Friday, November 26, 2004
Grandma didn't like the golf-themed casket.
Nor did she particularly care for the "Weird Al Live" DVD, the duct tape hat or the body stapler kit.
Grandma's pissed, and you'd better do something about it. Maybe you should do what Mary Kuhn did for her Grandma last year:
She gave her a goat.
"...er, gave a goat in her name, I mean," said Kuhn, a coordinator for the Fair Trade Holiday Market at Ecumenical Christian Ministries.
Kuhn is representing the Heifer Project an organization that helps deliver sustainable food sources like cows and goats to needy families at this year's market, which will be open Nov. 26-Dec. 2. The market offers goods exchanged through fair trade practices, which help ensure that oft-exploited artisans and farmers from developing nations get a respectable kickback.
Olive's Holiday Shopping Spectacular
Every day at the Olive, until Thursday Jan. 1 and Sat. Dec. 4, 6-10p.m., the Holiday Olive Soiree
Fair Trade Holiday Market
at the Ecumenical Christian Ministries, 1204 Oread Ave., until Thursday Dec. 2
"Good fair trade is going to get farmers about $1.20 a pound (for coffee) instead of what they usually get maybe 20 cents a pound," said Thad Holcombe, ECM director and coordinator of the annual market. "We realize there are a lot of issues with corporations and governments etcetera, but we also have a lot of power as consumers."
The market will also feature hand-carved animals from Kenya, woven baskets from the Philippines, pottery, jewelry, toys, musical instruments and hand-woven textiles. Lawrence Habitat for Humanity, KU UNICEF (United Nations Children's Fund) and US-El Salvador Sister Cities will also be represented.
"This is great way to do guilt-free shopping," Kuhn said. "A lot of it is handcrafted, so you can feel good about the things you're buying."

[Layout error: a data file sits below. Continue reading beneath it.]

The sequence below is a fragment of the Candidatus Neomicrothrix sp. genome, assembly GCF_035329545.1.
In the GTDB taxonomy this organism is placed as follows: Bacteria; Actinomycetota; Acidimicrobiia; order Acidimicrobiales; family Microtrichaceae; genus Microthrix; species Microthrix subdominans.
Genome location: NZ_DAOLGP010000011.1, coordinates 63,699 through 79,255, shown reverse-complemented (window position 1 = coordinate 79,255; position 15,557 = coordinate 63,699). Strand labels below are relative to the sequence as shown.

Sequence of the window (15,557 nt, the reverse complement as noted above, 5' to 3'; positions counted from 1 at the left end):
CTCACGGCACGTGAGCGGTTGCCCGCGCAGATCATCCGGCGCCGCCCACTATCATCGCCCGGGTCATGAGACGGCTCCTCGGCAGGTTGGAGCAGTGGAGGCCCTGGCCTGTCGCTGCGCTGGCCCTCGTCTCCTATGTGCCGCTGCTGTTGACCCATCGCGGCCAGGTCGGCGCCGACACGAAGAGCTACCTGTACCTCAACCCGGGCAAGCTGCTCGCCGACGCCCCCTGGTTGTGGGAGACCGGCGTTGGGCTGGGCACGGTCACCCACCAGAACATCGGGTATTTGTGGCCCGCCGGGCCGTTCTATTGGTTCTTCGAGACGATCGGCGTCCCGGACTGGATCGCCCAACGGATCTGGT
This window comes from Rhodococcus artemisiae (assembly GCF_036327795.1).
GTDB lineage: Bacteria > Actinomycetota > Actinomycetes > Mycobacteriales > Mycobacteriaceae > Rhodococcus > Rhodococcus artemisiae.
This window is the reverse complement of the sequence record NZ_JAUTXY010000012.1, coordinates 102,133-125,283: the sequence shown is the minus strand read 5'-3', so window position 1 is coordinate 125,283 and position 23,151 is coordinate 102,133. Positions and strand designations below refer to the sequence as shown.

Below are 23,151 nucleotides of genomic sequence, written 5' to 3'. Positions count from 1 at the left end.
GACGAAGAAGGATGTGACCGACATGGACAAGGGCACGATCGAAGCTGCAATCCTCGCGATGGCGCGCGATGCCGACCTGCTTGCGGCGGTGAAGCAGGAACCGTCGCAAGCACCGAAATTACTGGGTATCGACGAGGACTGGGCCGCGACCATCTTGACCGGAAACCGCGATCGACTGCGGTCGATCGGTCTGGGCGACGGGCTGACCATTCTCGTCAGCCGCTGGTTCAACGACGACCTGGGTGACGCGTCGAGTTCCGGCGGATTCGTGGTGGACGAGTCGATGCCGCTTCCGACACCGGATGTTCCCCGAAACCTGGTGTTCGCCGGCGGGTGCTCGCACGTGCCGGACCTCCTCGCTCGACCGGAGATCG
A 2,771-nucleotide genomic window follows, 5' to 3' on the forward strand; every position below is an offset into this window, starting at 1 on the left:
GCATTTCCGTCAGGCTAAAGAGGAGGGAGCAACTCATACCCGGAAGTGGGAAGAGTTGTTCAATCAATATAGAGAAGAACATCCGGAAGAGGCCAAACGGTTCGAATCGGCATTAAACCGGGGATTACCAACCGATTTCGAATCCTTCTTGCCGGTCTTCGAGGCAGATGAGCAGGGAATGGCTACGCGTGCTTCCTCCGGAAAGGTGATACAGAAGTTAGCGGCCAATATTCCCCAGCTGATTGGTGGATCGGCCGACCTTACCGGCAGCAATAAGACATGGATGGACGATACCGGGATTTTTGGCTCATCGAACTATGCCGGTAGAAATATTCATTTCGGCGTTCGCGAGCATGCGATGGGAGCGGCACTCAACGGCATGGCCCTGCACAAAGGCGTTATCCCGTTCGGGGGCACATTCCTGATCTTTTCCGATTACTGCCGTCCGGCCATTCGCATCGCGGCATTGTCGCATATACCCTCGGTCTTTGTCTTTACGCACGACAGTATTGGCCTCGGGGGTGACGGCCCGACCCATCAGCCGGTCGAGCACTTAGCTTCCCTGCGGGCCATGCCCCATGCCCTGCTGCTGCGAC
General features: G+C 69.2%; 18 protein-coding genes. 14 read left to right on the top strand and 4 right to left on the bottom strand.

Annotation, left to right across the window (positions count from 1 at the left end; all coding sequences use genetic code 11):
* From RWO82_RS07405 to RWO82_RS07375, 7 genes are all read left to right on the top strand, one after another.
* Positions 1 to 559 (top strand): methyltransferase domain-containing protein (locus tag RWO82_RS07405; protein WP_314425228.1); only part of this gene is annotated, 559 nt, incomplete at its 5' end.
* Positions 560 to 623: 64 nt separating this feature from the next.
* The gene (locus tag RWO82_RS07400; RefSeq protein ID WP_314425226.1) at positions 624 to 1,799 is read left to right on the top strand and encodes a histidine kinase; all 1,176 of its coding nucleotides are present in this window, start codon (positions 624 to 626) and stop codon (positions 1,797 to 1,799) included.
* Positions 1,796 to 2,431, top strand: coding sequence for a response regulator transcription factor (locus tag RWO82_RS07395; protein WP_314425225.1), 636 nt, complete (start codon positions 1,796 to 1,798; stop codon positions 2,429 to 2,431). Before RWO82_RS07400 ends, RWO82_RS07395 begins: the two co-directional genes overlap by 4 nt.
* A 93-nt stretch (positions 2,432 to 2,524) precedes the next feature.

Here are some other options for the socially conscious holiday shopper...and/or for those who don't want to negotiate the shopping madness on south Iowa Street:
The "Is this fine art or charity?" gift
When it comes to supporting the needy, artists are at the top of the list.
Lawrence's myriad galleries cater to all types of budgets, and many go out of their way to provide beaucoup options for the holidays.
The Olive Gallery will open its "Holiday Olive Soiree" the day after Thanksgiving and stay open though Dec. 29. The show will feature work from more than 25 local artists as well as letterpress cards from Kansas City's Hammer Press and grab bags from expatriate comic artist Travis Millard.
"We just asked all of our artists to bring in brand-new stuff," said gallery owner Jill Kleinhans. "We're going to have a huge supply in the back so when one piece sells we're going to bring another one out."
If making your own art is more your style, A Day in Clay Studios offers kids and adults a chance to make their own pottery and ceramics. Ceramics artist and teacher Amy Carlson opened the studio last May at a rural location a couple miles south of town and recently opened it to the public.
"It's all a big experiment, but it's been a good one so far," Carlson said. "Some people will really step up to a challenge and try something totally difficult."